How To Prepare For IELTS Listening

IELTS listening“There are so many unknown words. I just can’t understand the speakers,” I often hear this complaint after my students do their sample IELTS test. If I feel that such student’s vocabulary corresponds to B1-B2 level, I stage a simple experiment. I just ask them to open the page with the listening tapescripts, read aloud and show me all the unknown words. It turns out that in reality they have only three or four such words in the whole Section 1, a bit more for Section 2 and some more unfamiliar words in Section 3. Thus, vocabulary is not the reason for poor understanding.

What’s the real reason then? That’s their underdeveloped ability to distinguish separate words in the flow of speech and to grasp the gist. Few students had plenty of listening practice in the course of their previous studies, even fewer have a habit of listening to English podcasts, watching English films without subtitles or listening to audiobooks in English.

One more common listening issue is low concentration. The attention wanders as students try to read, write and listen at the same time. Sometimes other thoughts or noises distract, making a learner miss the whole point. When the recording is playing, 80% of attention should be on the recording, and 20% on reading underlined keywords that help the candidate focus on the question. The questions go one by one, so writing is not a problem. It is possible to train the attention as a muscle by constantly returning it to the recording and not letting yourself ponder on your work, family, friends, political situation or any other issue that is not relevant to the listening exercise.

Finally, some students have spelling issues. Again, here only practice can help: spelling dictations, memorising correct spelling and regular revisions. Even people with writing deficiences like dysgraphia can manage, it will just take them more time to get rid of their favourite spelling mistakes.

What are the most efficient listening strategies?

1) Use your timing wisely

At the exam you will be given time to read the questions. Use it to underline keywords in as many questions as you can manage. I recommend to go forward in the listening booklet and find long questions with multiple answers and underline the keywords there. However, as soon as the recording starts, listen to it with 80% of your attention. The rest 20% should be on the next one or two questions. When you are given some extra time “to check your answers”, use it to read forward and underline. Thus, you will manage to read all the questions and underline all the keywords before listening.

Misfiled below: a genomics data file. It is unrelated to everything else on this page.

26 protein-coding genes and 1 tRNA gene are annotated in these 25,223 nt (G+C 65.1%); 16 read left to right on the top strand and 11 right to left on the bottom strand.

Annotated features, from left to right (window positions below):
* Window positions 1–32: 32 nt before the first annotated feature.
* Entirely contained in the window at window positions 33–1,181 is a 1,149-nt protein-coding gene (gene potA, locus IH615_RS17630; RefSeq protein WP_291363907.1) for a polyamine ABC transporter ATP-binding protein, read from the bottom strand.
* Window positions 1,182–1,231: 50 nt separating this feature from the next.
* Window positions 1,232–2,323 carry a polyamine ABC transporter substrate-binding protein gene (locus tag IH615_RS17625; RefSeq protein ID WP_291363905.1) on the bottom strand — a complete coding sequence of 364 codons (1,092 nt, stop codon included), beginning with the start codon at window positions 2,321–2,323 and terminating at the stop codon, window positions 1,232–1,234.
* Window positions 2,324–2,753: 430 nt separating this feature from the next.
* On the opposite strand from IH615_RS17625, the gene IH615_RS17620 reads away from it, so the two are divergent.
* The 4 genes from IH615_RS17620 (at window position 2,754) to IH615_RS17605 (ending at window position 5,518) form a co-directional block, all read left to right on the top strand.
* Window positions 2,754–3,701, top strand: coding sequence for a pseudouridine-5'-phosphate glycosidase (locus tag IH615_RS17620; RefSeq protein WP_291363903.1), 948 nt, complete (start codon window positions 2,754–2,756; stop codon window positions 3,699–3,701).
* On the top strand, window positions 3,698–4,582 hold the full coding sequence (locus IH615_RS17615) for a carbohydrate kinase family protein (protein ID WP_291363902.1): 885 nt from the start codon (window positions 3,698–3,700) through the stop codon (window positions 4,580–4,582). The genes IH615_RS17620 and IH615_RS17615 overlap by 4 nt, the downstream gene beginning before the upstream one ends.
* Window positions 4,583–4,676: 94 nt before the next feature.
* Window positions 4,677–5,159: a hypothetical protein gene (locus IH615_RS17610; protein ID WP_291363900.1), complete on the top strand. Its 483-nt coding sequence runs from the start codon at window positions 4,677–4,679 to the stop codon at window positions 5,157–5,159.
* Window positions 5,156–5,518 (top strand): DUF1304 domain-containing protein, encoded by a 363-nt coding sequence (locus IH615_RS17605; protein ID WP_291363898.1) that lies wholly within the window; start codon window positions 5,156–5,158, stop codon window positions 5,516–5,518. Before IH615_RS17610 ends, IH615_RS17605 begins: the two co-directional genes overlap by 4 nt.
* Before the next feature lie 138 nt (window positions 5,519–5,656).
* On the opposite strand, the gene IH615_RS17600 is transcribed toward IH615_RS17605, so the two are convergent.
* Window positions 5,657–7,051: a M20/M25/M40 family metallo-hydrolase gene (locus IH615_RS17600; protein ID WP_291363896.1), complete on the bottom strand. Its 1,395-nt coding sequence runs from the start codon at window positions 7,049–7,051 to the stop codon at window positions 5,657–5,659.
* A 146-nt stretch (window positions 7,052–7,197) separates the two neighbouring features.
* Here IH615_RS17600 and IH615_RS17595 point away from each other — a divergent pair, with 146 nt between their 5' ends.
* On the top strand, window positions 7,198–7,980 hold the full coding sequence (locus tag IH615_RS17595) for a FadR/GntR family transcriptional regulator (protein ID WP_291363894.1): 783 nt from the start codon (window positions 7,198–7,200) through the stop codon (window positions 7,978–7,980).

2) Predict the answers

If you have “fill in the gaps” questions, you can predict what type of information you will need to hear. It can be a day of the week, time, price, a surname, a phone number, etc. In more difficult sections, you can at least predict the part of speech.

3) Memorise ideas

For matching questions and multiple choice questions you will need to re-read your underlined keywords, trying to memorise the main ideas. Let’s take one task as an example. In this task, you will have five people (Simon, Liz, Sarah, Duncan and Judith) and eight areas of work (advertising, animal care, building, educational links, engine maintenance, food and drink, sales, staffing). Your task is to choose the area of responsibility for each of the five people.

What you need to do is to memorise the eight ideas for areas of work and repeat them in your mind. Then, as you listen, try to catch synonyms for these areas. This way you won’t have to re-read the whole list again and again, losing your concentration on the recording. You will just pick one area that corresponds the best for each person.

4) Catch synonyms

You need to remember the ideas, not the exact words. IELTS is based around synonyms and antonyms, the speakers will never repeat the exact phrase that you have in your listening booklet. Instead of it, they will use synonyms or paraphrase.

5) Move forward

If you failed to hear some answer, just move forward. Don’t think about it till the end of the recording. Then, when you have time to transfer your answers to the answer sheet, you can guess.

6) Don’t leave empty spaces in your answer sheet

You won’t be punished for wrong answers, so even if you don’t know the answer, you can still try to guess.

7) Double check your spelling and question numbers

It’s quite easy to write confuse numbers of questions, especially if you have tables or maps. Just be extra careful when you copy your answers and then double check their numbers. Make sure that your handwriting is clear and reread all your answers again to check the spelling.

Your plan of action how to prepare for IELTS listening:

Do online IELTS preparation course

One of the best courses I came across on the web is IELTS-online. This paid course was compiled by experienced IELTS teachers.

Do IELTS listening twice a week

Use official materials. After doing your listening, transfer your answers to the answer sheets using a pencil, like in a real exam. Finally, check your answers with the answer key.

Develop your vocabulary

After you do the listening, read all the tapescripts and copy all the unfamiliar collocations to your vocabulary file.

Analyse your mistakes

Try to feel the logics of the exam. What was the reason why you made a mistake? Maybe you missed a synonym or didn’t remember the keywords or just didn’t have enough time to hear the answer?

Spend at least one hour daily listening to improve your skill in general

Listen to BBC podcasts every day. Watch films in English without subtitles. Listen to audiobooks. Do Coursera courses. Watch TED presentations. The more varied activities you do regularly, the better.

If you are consistent, these strategies and preparation steps will help you to improve your listening skills in several months.